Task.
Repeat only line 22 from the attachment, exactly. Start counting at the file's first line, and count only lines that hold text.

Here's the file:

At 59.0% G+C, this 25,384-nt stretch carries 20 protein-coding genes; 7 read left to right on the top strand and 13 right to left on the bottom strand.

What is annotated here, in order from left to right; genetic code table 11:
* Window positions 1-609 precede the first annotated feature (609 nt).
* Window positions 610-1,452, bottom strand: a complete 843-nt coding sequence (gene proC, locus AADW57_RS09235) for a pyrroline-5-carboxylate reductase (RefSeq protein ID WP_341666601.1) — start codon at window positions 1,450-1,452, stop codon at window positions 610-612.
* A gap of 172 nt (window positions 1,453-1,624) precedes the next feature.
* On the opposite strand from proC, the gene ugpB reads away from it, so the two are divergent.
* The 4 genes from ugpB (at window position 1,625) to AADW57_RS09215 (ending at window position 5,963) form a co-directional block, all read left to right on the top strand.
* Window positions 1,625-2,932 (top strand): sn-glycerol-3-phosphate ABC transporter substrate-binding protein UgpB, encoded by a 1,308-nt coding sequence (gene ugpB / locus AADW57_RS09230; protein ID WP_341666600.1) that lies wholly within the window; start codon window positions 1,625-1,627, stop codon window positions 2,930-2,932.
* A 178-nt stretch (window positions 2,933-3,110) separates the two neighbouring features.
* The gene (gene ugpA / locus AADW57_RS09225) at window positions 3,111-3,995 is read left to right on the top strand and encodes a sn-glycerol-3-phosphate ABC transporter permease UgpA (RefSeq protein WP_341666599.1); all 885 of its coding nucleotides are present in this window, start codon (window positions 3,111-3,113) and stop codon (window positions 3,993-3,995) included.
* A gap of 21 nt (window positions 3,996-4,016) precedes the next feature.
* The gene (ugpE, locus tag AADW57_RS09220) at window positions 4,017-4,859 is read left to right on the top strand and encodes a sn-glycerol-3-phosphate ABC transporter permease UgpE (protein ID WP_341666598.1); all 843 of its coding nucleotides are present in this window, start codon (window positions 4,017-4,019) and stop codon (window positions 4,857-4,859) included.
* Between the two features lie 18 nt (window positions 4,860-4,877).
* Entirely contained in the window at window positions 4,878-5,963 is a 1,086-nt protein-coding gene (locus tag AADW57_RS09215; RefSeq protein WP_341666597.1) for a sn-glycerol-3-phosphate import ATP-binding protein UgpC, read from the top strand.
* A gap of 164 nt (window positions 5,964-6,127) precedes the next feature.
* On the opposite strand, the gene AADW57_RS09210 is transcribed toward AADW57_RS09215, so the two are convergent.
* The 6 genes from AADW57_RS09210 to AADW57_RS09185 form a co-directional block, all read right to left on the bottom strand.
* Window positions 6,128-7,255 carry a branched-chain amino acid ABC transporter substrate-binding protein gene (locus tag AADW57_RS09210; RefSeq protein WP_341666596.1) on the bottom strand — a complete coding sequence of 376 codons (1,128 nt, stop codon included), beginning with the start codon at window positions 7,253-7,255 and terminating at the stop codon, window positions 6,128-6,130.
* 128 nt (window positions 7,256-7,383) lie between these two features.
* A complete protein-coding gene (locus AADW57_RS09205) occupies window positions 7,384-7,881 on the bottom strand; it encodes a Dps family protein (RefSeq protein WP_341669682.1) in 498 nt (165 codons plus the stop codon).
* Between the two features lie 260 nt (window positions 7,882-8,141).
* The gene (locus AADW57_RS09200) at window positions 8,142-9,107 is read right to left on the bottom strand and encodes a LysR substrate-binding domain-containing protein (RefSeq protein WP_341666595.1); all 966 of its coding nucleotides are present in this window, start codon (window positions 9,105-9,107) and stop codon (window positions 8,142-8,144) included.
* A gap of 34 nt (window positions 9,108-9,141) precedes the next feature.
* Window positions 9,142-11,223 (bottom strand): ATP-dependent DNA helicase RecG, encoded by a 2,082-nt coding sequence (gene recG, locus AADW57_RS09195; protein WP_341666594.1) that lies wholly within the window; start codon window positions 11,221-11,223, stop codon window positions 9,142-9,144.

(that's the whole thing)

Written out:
* The gene (locus AADW57_RS09200) at window positions 8,142-9,107 is read right to left on the bottom strand and encodes a LysR substrate-binding domain-containing protein (RefSeq protein WP_341666595.1); all 966 of its coding nucleotides are present in this window, start codon (window positions 9,105-9,107) and stop codon (window positions 8,142-8,144) included.